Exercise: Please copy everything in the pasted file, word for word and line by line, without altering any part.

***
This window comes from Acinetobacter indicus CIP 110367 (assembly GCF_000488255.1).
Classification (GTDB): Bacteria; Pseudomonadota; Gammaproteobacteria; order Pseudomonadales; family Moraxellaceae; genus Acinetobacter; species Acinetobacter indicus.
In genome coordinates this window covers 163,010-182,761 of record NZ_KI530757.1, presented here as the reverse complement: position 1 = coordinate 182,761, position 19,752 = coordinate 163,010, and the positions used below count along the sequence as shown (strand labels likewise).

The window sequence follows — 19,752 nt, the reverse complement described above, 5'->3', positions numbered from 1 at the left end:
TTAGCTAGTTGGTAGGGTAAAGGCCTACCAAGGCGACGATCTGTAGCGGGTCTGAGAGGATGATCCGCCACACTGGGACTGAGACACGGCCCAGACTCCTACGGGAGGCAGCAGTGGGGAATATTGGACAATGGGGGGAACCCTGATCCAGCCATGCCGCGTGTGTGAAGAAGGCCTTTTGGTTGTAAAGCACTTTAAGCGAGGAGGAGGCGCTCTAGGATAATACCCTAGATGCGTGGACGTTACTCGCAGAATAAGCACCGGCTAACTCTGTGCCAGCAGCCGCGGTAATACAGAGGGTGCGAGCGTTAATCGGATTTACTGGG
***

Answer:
This window comes from Acinetobacter indicus CIP 110367 (assembly GCF_000488255.1).
Classification (GTDB): Bacteria; Pseudomonadota; Gammaproteobacteria; order Pseudomonadales; family Moraxellaceae; genus Acinetobacter; species Acinetobacter indicus.
In genome coordinates this window covers 163,010-182,761 of record NZ_KI530757.1, presented here as the reverse complement: position 1 = coordinate 182,761, position 19,752 = coordinate 163,010, and the positions used below count along the sequence as shown (strand labels likewise).

The window sequence follows — 19,752 nt, the reverse complement described above, 5'->3', positions numbered from 1 at the left end:
TTAGCTAGTTGGTAGGGTAAAGGCCTACCAAGGCGACGATCTGTAGCGGGTCTGAGAGGATGATCCGCCACACTGGGACTGAGACACGGCCCAGACTCCTACGGGAGGCAGCAGTGGGGAATATTGGACAATGGGGGGAACCCTGATCCAGCCATGCCGCGTGTGTGAAGAAGGCCTTTTGGTTGTAAAGCACTTTAAGCGAGGAGGAGGCGCTCTAGGATAATACCCTAGATGCGTGGACGTTACTCGCAGAATAAGCACCGGCTAACTCTGTGCCAGCAGCCGCGGTAATACAGAGGGTGCGAGCGTTAATCGGATTTACTGGG